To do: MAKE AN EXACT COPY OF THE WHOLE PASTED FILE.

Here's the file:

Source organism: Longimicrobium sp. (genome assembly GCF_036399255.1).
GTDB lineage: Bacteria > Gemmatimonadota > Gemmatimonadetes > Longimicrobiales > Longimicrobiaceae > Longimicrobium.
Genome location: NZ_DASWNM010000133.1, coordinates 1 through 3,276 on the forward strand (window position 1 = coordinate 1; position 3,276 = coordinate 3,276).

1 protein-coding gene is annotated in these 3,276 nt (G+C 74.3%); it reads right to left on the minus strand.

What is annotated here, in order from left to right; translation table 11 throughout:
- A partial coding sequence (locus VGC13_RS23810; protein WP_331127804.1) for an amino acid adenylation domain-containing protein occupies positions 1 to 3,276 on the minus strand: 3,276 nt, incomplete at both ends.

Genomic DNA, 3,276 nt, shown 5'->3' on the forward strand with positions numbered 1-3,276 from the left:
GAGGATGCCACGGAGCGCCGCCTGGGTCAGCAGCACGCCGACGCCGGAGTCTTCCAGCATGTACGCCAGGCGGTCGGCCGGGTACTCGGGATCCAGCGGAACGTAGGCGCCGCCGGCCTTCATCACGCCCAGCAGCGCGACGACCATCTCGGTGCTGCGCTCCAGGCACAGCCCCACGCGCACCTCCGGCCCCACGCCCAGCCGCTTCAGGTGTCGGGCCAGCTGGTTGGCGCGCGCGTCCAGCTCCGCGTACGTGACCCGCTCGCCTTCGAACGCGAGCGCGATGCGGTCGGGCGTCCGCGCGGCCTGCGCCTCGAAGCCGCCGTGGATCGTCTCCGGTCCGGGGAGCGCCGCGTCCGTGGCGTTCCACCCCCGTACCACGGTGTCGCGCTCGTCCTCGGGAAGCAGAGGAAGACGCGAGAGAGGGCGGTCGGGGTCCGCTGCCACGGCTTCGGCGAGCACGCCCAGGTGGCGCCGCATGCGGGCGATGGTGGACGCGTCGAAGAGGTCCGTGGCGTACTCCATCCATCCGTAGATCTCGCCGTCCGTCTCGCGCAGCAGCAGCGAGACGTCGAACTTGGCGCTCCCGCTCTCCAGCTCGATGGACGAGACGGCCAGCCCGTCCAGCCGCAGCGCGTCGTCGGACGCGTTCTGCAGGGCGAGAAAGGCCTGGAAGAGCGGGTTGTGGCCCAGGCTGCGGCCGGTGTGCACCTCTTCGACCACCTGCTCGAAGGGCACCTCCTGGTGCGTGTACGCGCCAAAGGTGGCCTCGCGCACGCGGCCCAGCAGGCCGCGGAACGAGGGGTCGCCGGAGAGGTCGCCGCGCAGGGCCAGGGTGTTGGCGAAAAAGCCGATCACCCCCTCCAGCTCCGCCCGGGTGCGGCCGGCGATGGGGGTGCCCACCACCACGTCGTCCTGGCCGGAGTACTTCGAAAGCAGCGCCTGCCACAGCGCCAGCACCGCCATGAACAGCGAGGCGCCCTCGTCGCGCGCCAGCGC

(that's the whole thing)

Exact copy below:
Source organism: Longimicrobium sp. (genome assembly GCF_036399255.1).
GTDB lineage: Bacteria > Gemmatimonadota > Gemmatimonadetes > Longimicrobiales > Longimicrobiaceae > Longimicrobium.
Genome location: NZ_DASWNM010000133.1, coordinates 1 through 3,276 on the forward strand (window position 1 = coordinate 1; position 3,276 = coordinate 3,276).

1 protein-coding gene is annotated in these 3,276 nt (G+C 74.3%); it reads right to left on the minus strand.

What is annotated here, in order from left to right; translation table 11 throughout:
- A partial coding sequence (locus VGC13_RS23810; protein WP_331127804.1) for an amino acid adenylation domain-containing protein occupies positions 1 to 3,276 on the minus strand: 3,276 nt, incomplete at both ends.

Genomic DNA, 3,276 nt, shown 5'->3' on the forward strand with positions numbered 1-3,276 from the left:
GAGGATGCCACGGAGCGCCGCCTGGGTCAGCAGCACGCCGACGCCGGAGTCTTCCAGCATGTACGCCAGGCGGTCGGCCGGGTACTCGGGATCCAGCGGAACGTAGGCGCCGCCGGCCTTCATCACGCCCAGCAGCGCGACGACCATCTCGGTGCTGCGCTCCAGGCACAGCCCCACGCGCACCTCCGGCCCCACGCCCAGCCGCTTCAGGTGTCGGGCCAGCTGGTTGGCGCGCGCGTCCAGCTCCGCGTACGTGACCCGCTCGCCTTCGAACGCGAGCGCGATGCGGTCGGGCGTCCGCGCGGCCTGCGCCTCGAAGCCGCCGTGGATCGTCTCCGGTCCGGGGAGCGCCGCGTCCGTGGCGTTCCACCCCCGTACCACGGTGTCGCGCTCGTCCTCGGGAAGCAGAGGAAGACGCGAGAGAGGGCGGTCGGGGTCCGCTGCCACGGCTTCGGCGAGCACGCCCAGGTGGCGCCGCATGCGGGCGATGGTGGACGCGTCGAAGAGGTCCGTGGCGTACTCCATCCATCCGTAGATCTCGCCGTCCGTCTCGCGCAGCAGCAGCGAGACGTCGAACTTGGCGCTCCCGCTCTCCAGCTCGATGGACGAGACGGCCAGCCCGTCCAGCCGCAGCGCGTCGTCGGACGCGTTCTGCAGGGCGAGAAAGGCCTGGAAGAGCGGGTTGTGGCCCAGGCTGCGGCCGGTGTGCACCTCTTCGACCACCTGCTCGAAGGGCACCTCCTGGTGCGTGTACGCGCCAAAGGTGGCCTCGCGCACGCGGCCCAGCAGGCCGCGGAACGAGGGGTCGCCGGAGAGGTCGCCGCGCAGGGCCAGGGTGTTGGCGAAAAAGCCGATCACCCCCTCCAGCTCCGCCCGGGTGCGGCCGGCGATGGGGGTGCCCACCACCACGTCGTCCTGGCCGGAGTACTTCGAAAGCAGCGCCTGCCACAGCGCCAGCACCGCCATGAACAGCGAGGCGCCCTCGTCGCGCGCCAGCGC